Men (but NOT women) prefer to do housework such as vacuuming and washing to go to work

A study by the University of Oxford discovered that, for some men, putting on rubber gloves is more fun than their daily work.

Vacuuming and washing is not very important in anyone's list of fun activities.

For some men, however, putting on rubber gloves to do housework is apparently more enjoyable than a day at the office.

One study found that men are less likely to enjoy their jobs than women on average, while working long days and feeling rushed into work have a stronger negative impact on them.

A study by the University of Oxford discovered that, for some men, putting on rubber gloves is more fun than their daily work.

A study by the University of Oxford discovered that, for some men, putting on rubber gloves is more fun than their daily work.

It means that when asked to rate activities, men put domestic chores above work, while it is the opposite for women.

The University of Oxford asked more than 4,000 people in the United Kingdom to rate their enjoyment of daily activities on a weekday and a weekend. On a scale of one to seven, with seven enjoying something "a lot", domestic chores reached 4.5 for men, over 4.4 for their paid work.

Dr. Pierre Walthery, who led the study, said it may be because men do less cleaning and DIY when it comes to domestic chores, while women spend more time on sad tasks.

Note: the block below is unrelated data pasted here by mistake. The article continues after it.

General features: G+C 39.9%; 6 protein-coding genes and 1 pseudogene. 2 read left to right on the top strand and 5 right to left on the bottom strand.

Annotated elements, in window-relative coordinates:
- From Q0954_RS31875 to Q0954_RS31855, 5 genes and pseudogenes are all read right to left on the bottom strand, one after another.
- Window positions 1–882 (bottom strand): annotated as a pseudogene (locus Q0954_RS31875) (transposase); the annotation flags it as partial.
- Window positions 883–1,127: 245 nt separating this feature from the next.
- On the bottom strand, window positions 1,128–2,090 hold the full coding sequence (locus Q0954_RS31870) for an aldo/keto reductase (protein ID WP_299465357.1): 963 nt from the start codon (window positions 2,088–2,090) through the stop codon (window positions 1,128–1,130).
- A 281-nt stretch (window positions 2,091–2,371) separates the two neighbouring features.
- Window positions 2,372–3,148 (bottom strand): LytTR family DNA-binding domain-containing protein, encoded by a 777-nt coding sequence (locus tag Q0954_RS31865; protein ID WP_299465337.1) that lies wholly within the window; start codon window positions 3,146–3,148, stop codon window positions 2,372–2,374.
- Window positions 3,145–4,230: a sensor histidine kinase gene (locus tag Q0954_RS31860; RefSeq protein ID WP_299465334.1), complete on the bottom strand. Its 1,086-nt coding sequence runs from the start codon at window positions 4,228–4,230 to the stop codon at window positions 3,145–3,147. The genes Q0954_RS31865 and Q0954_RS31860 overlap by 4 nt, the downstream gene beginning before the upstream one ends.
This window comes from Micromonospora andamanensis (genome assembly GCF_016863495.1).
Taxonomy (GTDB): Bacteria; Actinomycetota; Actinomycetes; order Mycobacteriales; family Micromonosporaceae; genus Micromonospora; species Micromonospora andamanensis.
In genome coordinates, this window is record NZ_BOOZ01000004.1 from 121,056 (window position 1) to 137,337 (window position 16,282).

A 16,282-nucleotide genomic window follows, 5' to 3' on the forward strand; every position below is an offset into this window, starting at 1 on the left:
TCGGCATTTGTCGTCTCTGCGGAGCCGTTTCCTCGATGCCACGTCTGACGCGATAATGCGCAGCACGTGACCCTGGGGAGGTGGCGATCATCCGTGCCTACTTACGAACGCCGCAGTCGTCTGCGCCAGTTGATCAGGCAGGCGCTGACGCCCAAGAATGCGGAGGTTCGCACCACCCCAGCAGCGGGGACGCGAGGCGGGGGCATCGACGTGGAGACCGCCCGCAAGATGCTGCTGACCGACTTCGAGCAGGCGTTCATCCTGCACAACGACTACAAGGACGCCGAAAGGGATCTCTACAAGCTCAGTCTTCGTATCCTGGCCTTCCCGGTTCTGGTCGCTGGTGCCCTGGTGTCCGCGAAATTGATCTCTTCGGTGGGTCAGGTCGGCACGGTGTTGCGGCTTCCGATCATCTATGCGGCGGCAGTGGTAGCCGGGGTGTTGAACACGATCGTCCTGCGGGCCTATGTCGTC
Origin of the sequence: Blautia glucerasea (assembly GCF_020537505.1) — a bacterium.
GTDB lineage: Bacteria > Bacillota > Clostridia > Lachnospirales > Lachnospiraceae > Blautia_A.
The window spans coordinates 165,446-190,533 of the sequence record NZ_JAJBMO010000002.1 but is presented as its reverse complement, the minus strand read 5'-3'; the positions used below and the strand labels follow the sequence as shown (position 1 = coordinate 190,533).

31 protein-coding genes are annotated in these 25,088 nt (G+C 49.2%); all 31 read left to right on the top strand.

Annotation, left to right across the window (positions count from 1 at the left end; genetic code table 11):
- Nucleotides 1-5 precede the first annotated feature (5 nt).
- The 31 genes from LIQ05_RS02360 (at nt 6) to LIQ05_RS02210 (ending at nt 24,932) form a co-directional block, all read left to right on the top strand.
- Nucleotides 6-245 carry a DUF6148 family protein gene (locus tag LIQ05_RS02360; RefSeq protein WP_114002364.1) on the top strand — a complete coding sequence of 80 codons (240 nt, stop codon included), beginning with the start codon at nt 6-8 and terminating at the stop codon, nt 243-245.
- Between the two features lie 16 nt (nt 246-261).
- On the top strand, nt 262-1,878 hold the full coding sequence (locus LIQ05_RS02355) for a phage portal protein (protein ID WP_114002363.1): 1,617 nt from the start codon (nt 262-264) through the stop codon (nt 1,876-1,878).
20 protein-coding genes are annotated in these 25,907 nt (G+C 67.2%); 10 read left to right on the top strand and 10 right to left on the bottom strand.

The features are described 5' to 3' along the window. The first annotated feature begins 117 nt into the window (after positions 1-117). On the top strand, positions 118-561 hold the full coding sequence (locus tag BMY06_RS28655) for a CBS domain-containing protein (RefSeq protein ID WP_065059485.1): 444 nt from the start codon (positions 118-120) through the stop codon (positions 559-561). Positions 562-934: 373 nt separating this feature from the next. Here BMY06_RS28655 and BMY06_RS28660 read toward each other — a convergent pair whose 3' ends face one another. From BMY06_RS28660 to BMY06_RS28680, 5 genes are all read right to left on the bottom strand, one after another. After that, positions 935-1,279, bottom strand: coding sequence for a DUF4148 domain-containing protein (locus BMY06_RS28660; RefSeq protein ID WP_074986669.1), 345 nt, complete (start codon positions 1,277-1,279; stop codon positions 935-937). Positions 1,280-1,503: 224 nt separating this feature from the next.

But the feeling of men being stressed at work can also make some tasks seem attractive in comparison. He said: "We know from previous research that men of childbearing age tend to work longer hours than women and complain more about it." For women, on the other hand, work can be an escape from the responsibilities of being at home and the unpaid work they do there. "

Participants were asked to rate their daily activities every ten minutes in a diary, with women classifying household tasks in 4.4, below a 4.5 pleasure score for work. The results suggest that women are more stoic when they have to work early or late at night.

Men put domestic tasks such as cleanliness, above work, while it is the opposite for women

Men put domestic tasks such as cleanliness, above work, while it is the opposite for women

Men put domestic tasks such as cleanliness, above work, while it is the opposite for women

Dr. Walthery, who will present his findings today at the British Association of Sociology's employment conference in Belfast, added: "Women are more likely to do humanitarian work, which includes nursing and childcare, and this may explain the difference, since we know that these jobs provide more enjoyment However, self-employment has a more positive effect on men than women, showed this study, so it could make work more attractive than domestic tasks for they ".

The University of Oxford's Time-Use Research Center found that both sexes rated activities such as socializing, caring for others, volunteering, and cultural events as more enjoyable than paid work, usually qualifying six seven.

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